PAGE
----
No announcement yet.

NewB question

  • Filter
  • Time
  • Show
Clear All
new posts

  • NewB question

    To all Woodworking pros,

    I am in the middle of doing downstairs renovations in a split entry, it has a ledge that follows the top of the concrete foundation going around the outer walls of each room. I want to leverage that feature and create room lenght shelving with a decorative touch.

    I have never used a router before but was hoping to give the pine a nice edge, I was curious if I could use a 6A spin saw 1/4 inch collet with router attachment (I already own) or would I find myself discovering that it's severely under powered? If so this may be only something I use once in a blue moon, any router recommendations?


  • #2
    Re: NewB question

    Well... if it has a 1/4" collet it would be worth a try at least.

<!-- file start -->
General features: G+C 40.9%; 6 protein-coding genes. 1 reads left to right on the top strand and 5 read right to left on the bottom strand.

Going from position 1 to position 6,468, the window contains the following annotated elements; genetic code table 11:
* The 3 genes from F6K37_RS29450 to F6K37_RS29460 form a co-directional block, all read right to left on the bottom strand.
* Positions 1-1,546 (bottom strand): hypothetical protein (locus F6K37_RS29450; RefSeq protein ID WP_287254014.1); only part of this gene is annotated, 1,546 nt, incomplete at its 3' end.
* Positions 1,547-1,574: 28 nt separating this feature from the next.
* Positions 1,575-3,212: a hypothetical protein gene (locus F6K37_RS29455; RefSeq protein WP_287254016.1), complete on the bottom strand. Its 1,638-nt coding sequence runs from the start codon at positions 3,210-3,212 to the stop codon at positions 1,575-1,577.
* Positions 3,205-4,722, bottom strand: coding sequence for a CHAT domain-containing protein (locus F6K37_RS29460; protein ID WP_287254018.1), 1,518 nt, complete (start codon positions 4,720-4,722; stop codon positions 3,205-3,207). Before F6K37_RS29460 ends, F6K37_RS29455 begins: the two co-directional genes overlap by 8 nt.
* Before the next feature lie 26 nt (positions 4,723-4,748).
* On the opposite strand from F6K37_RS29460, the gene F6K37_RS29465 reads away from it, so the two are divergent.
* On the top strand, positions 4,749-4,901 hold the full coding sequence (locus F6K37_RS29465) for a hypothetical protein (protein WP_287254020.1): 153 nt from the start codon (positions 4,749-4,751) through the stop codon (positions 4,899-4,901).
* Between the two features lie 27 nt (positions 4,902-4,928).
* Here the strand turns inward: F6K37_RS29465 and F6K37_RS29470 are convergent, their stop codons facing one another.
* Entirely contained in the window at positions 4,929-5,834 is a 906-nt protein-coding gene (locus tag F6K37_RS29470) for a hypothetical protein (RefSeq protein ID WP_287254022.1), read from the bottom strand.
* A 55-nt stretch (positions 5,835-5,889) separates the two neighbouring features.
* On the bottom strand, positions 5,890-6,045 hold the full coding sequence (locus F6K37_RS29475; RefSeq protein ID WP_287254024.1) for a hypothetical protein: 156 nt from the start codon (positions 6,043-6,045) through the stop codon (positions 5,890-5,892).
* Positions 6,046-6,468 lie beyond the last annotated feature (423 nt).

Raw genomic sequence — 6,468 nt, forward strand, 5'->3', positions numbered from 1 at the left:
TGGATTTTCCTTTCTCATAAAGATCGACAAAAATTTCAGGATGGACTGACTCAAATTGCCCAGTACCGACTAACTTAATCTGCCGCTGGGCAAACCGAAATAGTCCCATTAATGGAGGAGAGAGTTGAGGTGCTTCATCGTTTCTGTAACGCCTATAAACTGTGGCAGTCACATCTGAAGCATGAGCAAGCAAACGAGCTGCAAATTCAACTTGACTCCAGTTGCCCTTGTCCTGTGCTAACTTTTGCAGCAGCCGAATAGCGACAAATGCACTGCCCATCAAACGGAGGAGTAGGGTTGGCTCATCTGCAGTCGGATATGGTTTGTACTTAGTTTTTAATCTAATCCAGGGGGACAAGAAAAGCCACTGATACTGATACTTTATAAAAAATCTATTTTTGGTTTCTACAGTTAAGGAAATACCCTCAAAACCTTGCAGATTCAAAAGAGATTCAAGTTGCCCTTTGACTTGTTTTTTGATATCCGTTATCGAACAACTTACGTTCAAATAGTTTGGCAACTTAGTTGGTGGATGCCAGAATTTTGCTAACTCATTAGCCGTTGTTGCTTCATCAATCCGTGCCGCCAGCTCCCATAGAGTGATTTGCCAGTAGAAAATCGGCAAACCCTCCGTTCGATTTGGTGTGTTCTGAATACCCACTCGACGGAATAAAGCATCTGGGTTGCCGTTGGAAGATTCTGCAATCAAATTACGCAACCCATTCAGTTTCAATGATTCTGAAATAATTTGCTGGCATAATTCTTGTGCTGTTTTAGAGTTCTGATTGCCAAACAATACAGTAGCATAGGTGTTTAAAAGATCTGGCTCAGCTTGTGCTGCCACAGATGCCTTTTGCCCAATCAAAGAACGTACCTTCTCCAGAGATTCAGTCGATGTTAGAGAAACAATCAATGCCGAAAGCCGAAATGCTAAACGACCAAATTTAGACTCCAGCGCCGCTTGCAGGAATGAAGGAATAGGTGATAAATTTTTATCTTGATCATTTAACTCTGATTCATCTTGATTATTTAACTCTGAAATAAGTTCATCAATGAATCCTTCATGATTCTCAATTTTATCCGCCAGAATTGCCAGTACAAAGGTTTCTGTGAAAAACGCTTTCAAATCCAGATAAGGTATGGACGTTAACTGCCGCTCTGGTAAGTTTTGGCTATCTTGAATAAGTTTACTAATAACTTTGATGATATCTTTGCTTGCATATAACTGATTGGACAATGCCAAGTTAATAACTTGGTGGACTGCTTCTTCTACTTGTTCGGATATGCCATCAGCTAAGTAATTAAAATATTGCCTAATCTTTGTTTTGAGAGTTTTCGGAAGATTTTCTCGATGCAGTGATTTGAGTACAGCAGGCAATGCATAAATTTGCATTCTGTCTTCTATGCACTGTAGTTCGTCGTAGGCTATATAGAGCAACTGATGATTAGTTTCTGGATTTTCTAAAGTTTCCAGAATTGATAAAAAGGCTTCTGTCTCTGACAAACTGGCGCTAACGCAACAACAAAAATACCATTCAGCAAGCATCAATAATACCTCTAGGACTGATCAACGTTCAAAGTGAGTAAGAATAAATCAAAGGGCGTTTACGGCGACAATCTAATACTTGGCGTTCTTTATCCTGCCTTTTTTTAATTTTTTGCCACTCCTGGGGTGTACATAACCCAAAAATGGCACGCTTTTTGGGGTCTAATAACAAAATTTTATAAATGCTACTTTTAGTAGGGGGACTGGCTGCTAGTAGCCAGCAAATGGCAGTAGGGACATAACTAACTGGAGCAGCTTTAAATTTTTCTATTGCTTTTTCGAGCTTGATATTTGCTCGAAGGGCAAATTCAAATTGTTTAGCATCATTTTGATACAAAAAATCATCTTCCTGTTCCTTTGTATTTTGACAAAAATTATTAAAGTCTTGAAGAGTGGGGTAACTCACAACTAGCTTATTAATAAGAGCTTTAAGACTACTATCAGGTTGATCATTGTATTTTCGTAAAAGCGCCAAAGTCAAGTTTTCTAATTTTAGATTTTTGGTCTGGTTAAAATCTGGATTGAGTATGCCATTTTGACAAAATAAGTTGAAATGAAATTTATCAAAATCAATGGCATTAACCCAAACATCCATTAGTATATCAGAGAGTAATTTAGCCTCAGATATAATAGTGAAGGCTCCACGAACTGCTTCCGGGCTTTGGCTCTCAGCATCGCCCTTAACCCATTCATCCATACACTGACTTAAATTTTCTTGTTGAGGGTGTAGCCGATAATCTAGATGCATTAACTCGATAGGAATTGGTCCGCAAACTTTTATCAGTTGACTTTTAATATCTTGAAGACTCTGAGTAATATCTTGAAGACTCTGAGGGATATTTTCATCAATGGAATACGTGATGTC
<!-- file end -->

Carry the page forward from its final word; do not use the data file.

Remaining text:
If it does not have the power you could always use the bit
    in the new router you would need to buy. ...ahy!


    • #3
      Re: NewB question

      If by a spin saw, you mean something like a roto-zip, yes, it will work. Depending on the bit you are using, you may have to do it in two stages--don't try to remove too much wood in one pass. A little testing on some scrap will tell you.


      • #4
        Re: NewB question

        Yeah similar to a Roto Zip, MasterCraft (Canadian house brand), fairly large and quite powerful little beast.

        I'll give it a shot and if not successful see if I can buy a cheap router by chance I can't borrow one.

        Thanks for the replies.


        • #5
          Re: NewB question

          Most of the stuff I design and build has a simple bullnose. Mostly 1/4 but sometimes 1/8 or 1/2" radius. A crown molding, for instance might be simply a 3/4 by 3/4 glued and pinned to the top of the face of a 3/4 x 1-1/2. I use a "spin-saw" to bullnose the edges. It has a square base. I would be happier with a round base, though, then I could follow templates. As long as you are not removing too much material, these tools make good small routers that can be used one-handed.

          Sharp bits are important, as always.
          Make sure you cut it good and short, you can always splice a piece in.